Germany looks to update dual citizenship laws

Making Germany more appealing to highly qualified specialists worldwide


In a move towards fostering inclusivity and attracting international talent, Germany’s Federal Interior Minister Nancy Faeser recently presented a draft to modernize Germany’s nationality law. The proposed reform is poised to position Germany as an even more enticing destination for skilled workers. 

Attracting the Best Minds

The central aim of the modernization is to create an environment where the best minds can seamlessly integrate into German society, enjoying full democratic rights.

This vision extends to green technicians, acknowledging their pivotal role in driving the nation’s progress towards sustainability. The draft, having been presented, will now undergo scrutiny in the Bundestag.

If Parliament endorses the proposed changes, the modernized nationality law could come into force as early as January–although this depends on when the second and third readings occur.

The expedited timeline aligns with the urgency expressed by Minister Faeser in making Germany an attractive and accessible destination for global talent.

Shorter deadlines for naturalization

With the new law, naturalization in Germany should be possible after five years instead of the current eight. For special integration services, the deadline should even be reduced to three years.

The prerequisite for naturalization remains proof of integration and knowledge of German. In addition, you usually have to cover your own living expenses and those of dependent family members yourself. Excluded from this are, among others, people who came to the Federal Republic as so-called guest workers or contract workers.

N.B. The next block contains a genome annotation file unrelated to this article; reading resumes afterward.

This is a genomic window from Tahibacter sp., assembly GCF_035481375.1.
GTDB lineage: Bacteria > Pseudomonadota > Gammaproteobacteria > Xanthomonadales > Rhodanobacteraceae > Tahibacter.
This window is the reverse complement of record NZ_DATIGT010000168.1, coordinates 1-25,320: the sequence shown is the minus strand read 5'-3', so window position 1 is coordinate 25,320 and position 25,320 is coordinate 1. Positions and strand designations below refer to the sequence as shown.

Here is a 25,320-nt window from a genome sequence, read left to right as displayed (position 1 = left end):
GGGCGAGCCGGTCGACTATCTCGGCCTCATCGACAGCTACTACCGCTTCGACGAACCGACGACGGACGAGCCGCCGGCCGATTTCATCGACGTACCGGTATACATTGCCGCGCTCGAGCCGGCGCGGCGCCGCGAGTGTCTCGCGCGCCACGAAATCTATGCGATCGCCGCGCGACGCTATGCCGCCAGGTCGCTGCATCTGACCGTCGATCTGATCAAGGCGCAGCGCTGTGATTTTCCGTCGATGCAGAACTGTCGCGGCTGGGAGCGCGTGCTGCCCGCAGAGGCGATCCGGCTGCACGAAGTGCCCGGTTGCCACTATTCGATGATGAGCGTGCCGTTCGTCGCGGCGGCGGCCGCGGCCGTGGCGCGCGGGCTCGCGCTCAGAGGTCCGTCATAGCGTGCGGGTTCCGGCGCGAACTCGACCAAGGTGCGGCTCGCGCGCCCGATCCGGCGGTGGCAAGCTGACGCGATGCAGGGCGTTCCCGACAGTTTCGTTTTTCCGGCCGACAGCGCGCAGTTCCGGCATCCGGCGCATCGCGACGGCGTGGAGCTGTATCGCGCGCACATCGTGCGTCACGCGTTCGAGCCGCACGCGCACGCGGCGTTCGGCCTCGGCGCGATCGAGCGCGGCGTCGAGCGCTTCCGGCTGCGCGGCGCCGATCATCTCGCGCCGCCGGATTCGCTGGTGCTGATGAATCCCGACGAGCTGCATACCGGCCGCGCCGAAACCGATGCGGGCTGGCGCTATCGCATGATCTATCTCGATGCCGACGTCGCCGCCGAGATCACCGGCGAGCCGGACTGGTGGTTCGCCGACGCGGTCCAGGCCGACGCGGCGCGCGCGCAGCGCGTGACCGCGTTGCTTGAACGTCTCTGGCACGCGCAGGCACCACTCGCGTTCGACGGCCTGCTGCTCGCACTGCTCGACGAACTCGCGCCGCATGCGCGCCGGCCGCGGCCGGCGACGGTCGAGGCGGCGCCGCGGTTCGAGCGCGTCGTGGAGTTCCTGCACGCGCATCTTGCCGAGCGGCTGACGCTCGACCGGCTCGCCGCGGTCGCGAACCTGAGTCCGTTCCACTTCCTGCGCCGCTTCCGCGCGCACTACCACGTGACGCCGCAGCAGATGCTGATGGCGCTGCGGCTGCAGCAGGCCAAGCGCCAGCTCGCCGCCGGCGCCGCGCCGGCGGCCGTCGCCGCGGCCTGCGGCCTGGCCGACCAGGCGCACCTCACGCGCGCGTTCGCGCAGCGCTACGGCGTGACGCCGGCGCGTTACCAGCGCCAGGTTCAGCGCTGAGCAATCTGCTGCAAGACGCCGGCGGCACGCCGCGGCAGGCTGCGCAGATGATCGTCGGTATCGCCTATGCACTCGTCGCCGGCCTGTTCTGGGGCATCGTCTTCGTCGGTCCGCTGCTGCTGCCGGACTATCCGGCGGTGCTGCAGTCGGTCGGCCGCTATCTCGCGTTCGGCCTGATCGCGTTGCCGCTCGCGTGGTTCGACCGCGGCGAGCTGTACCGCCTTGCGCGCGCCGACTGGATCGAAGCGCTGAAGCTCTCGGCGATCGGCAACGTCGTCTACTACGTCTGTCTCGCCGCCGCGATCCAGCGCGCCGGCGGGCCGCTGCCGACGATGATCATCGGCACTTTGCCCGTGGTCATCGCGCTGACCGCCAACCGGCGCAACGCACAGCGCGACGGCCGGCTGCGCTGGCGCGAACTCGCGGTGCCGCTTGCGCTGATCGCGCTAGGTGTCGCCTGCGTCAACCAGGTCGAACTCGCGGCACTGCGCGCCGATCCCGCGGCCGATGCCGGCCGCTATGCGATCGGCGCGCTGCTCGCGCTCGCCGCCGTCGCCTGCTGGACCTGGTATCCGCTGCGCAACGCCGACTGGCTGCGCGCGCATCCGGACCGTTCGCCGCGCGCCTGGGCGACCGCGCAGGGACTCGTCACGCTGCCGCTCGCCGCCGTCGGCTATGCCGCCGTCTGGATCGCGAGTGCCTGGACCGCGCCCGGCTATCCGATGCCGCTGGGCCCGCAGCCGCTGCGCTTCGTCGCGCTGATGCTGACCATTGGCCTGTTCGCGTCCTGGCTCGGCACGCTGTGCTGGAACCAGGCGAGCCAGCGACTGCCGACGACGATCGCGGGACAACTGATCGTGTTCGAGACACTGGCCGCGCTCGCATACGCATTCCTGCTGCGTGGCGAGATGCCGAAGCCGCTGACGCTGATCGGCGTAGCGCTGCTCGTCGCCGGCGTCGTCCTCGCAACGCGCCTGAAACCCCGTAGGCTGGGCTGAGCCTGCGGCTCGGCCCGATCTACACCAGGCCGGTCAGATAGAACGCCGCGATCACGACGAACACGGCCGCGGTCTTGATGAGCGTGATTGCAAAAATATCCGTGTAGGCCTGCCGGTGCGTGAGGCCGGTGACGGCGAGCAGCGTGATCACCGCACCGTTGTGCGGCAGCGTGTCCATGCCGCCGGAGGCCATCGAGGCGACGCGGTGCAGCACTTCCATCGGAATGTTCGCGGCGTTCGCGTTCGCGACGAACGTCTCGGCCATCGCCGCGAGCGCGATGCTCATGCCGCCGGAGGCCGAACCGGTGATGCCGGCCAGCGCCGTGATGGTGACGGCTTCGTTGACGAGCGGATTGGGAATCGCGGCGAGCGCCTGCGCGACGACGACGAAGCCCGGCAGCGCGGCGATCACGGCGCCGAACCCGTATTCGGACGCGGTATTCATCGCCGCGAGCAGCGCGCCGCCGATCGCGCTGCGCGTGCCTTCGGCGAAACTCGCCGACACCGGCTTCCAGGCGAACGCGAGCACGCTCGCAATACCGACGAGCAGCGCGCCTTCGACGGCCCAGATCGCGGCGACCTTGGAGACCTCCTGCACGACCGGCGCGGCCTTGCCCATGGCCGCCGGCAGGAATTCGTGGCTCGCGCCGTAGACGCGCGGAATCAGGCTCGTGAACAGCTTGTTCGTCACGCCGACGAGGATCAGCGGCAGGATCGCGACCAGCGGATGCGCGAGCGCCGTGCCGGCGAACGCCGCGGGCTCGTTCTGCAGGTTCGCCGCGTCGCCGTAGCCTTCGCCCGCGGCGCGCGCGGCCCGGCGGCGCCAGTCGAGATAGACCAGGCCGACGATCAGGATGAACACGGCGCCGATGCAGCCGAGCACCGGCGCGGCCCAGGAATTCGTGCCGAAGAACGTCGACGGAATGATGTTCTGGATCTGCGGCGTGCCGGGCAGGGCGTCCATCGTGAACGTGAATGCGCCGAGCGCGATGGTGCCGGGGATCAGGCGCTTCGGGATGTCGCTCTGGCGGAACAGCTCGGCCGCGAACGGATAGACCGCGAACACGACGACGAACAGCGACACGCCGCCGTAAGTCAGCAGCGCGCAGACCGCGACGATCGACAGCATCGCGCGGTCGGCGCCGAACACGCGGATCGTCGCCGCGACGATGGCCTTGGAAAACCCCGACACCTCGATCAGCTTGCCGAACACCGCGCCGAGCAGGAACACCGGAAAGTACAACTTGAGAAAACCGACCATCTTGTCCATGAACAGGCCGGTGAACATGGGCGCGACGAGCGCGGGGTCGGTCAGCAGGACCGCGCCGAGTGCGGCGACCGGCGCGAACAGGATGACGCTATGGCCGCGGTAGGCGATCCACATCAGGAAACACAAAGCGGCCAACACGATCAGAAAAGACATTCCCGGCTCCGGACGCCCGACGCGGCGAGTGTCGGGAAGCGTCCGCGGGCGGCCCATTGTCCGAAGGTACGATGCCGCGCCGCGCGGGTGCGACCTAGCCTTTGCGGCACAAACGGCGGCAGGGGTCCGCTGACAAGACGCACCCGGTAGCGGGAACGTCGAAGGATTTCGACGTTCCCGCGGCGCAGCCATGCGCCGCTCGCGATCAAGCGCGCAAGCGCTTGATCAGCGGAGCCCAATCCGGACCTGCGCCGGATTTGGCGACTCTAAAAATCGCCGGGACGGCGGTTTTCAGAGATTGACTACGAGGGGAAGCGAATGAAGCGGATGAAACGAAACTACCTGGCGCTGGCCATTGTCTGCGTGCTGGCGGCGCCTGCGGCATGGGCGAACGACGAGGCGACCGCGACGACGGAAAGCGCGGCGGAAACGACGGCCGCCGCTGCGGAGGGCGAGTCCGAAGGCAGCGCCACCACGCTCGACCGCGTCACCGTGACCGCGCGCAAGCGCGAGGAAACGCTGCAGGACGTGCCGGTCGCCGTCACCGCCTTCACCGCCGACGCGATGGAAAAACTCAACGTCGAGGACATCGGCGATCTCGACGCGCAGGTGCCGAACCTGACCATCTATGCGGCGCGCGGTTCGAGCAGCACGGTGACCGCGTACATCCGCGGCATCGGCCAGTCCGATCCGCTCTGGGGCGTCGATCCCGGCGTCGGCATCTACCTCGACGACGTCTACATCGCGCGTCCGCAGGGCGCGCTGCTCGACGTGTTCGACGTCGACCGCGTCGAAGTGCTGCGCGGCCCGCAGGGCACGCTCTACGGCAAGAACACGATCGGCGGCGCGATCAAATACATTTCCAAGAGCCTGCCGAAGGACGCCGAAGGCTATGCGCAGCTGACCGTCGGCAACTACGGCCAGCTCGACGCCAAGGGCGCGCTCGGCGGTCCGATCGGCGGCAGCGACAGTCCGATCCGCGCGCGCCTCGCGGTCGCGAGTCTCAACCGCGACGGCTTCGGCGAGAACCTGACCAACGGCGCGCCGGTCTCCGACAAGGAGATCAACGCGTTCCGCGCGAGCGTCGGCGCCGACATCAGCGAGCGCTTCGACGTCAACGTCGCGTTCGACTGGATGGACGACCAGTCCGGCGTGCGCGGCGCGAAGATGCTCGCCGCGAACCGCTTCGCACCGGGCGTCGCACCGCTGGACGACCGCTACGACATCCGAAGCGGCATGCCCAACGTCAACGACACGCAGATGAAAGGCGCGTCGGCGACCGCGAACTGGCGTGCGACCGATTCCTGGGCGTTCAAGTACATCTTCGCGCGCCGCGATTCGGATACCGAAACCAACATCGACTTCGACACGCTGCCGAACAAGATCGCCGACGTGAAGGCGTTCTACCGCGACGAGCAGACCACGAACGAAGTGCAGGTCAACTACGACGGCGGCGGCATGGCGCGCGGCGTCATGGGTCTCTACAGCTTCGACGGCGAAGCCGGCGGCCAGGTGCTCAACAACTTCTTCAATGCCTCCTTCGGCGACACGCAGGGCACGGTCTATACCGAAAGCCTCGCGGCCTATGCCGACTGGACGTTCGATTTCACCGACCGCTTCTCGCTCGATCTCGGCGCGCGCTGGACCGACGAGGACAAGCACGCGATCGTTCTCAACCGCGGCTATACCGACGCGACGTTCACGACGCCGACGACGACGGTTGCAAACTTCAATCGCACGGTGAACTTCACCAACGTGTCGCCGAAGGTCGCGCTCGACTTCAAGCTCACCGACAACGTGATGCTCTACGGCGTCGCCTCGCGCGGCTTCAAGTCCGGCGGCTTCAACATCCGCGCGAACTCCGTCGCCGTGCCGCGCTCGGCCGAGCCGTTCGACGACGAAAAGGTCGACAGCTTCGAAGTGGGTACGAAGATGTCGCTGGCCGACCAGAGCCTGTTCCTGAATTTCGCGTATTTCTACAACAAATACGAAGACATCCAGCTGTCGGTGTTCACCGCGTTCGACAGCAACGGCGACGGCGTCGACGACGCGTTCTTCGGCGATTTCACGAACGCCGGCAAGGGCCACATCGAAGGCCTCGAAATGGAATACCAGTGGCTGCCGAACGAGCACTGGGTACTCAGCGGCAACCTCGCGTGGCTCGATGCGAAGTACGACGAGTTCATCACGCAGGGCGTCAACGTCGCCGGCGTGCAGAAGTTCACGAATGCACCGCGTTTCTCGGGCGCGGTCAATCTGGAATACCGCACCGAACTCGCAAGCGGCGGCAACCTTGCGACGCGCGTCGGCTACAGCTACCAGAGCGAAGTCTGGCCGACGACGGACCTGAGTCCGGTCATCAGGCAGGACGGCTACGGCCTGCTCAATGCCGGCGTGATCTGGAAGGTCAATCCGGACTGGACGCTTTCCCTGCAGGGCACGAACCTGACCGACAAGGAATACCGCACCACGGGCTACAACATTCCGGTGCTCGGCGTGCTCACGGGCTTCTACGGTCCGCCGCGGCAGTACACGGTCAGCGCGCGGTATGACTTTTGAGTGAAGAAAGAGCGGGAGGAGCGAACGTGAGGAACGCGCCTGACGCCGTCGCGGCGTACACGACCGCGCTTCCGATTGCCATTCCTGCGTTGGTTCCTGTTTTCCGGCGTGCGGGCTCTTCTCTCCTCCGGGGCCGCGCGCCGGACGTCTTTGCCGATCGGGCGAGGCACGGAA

In the future, all children born in Germany to foreign parents should receive German citizenship without reservation and be able to retain the citizenship of their parents if at least one parent has lived legally in Germany for more than five years and has a permanent right of residence.

According to the Interior Ministry, around 14 percent of the population in Germany currently does not have a German passport. That’s just over twelve million people. Of these, around 5.3 million people have lived in Germany for at least ten years. 


Tags :
#cleanenergy,energiewende,green jobs in Germany,renewableenergy
Share This :

Comments are closed.

Featured News


Keep Updated to our News and Blog

Data Release Declaration

I hereby give my consent for to upload, store and archive my personal data and application documents in its green technician database for the purposes of finding me work. This may include any introductory videos I record for this purpose.

I have been informed that my inclusion in’s database is also for the purpose of being able to find and contact me again in the event of any vacancy procedures, should I be considered as a candidate on the basis of the data, videos and documents provided.

I hereby agree that may share my data or videos to third parties not affiliated with for the purposes of finding me work.

I am aware that my data may be stored for a period of one year.

I have the right to be informed about the data stored concerning me and furthermore the right to have incorrect data corrected, blocked and deleted.

I am aware that I am responsible for the accuracy of my data. expressly points out that its employees are obliged to observe data secrecy. uses both technical and organizational security measures to protect data from manipulation, loss, destruction or even unauthorized access, and reviews its security measures in line with technological developments.

I can revoke this declaration of consent at any time without giving reasons by sending a message to: